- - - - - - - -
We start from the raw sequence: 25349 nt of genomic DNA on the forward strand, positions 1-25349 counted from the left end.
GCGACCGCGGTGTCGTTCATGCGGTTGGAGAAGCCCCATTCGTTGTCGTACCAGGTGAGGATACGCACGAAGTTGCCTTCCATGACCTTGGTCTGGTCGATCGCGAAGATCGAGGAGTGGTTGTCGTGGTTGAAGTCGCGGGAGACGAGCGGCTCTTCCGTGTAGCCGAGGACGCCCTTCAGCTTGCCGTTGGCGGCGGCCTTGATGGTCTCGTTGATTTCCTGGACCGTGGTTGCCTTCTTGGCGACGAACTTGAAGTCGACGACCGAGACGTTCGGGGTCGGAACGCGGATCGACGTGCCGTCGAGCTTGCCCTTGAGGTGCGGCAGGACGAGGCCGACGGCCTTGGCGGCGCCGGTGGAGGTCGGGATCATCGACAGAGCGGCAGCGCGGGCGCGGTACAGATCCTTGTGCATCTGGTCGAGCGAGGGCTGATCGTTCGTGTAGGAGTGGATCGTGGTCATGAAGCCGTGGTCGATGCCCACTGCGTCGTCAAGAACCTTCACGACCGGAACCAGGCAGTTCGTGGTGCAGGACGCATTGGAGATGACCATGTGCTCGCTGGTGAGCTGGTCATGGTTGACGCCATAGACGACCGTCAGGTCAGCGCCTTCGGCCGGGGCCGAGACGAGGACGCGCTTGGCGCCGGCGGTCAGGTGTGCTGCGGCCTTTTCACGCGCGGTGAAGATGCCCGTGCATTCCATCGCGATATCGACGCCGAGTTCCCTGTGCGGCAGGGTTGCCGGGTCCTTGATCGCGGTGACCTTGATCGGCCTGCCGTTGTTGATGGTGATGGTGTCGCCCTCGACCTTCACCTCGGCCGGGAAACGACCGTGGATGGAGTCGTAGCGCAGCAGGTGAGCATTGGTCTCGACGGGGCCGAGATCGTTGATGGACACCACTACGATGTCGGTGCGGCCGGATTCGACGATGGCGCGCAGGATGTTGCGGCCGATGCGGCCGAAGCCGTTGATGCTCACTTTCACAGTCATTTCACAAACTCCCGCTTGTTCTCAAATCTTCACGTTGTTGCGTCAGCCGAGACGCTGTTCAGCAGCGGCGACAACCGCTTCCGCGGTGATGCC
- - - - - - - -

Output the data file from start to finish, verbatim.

We start from the raw sequence: 25349 nt of genomic DNA on the forward strand, positions 1-25349 counted from the left end.
GCGACCGCGGTGTCGTTCATGCGGTTGGAGAAGCCCCATTCGTTGTCGTACCAGGTGAGGATACGCACGAAGTTGCCTTCCATGACCTTGGTCTGGTCGATCGCGAAGATCGAGGAGTGGTTGTCGTGGTTGAAGTCGCGGGAGACGAGCGGCTCTTCCGTGTAGCCGAGGACGCCCTTCAGCTTGCCGTTGGCGGCGGCCTTGATGGTCTCGTTGATTTCCTGGACCGTGGTTGCCTTCTTGGCGACGAACTTGAAGTCGACGACCGAGACGTTCGGGGTCGGAACGCGGATCGACGTGCCGTCGAGCTTGCCCTTGAGGTGCGGCAGGACGAGGCCGACGGCCTTGGCGGCGCCGGTGGAGGTCGGGATCATCGACAGAGCGGCAGCGCGGGCGCGGTACAGATCCTTGTGCATCTGGTCGAGCGAGGGCTGATCGTTCGTGTAGGAGTGGATCGTGGTCATGAAGCCGTGGTCGATGCCCACTGCGTCGTCAAGAACCTTCACGACCGGAACCAGGCAGTTCGTGGTGCAGGACGCATTGGAGATGACCATGTGCTCGCTGGTGAGCTGGTCATGGTTGACGCCATAGACGACCGTCAGGTCAGCGCCTTCGGCCGGGGCCGAGACGAGGACGCGCTTGGCGCCGGCGGTCAGGTGTGCTGCGGCCTTTTCACGCGCGGTGAAGATGCCCGTGCATTCCATCGCGATATCGACGCCGAGTTCCCTGTGCGGCAGGGTTGCCGGGTCCTTGATCGCGGTGACCTTGATCGGCCTGCCGTTGTTGATGGTGATGGTGTCGCCCTCGACCTTCACCTCGGCCGGGAAACGACCGTGGATGGAGTCGTAGCGCAGCAGGTGAGCATTGGTCTCGACGGGGCCGAGATCGTTGATGGACACCACTACGATGTCGGTGCGGCCGGATTCGACGATGGCGCGCAGGATGTTGCGGCCGATGCGGCCGAAGCCGTTGATGCTCACTTTCACAGTCATTTCACAAACTCCCGCTTGTTCTCAAATCTTCACGTTGTTGCGTCAGCCGAGACGCTGTTCAGCAGCGGCGACAACCGCTTCCGCGGTGATGCC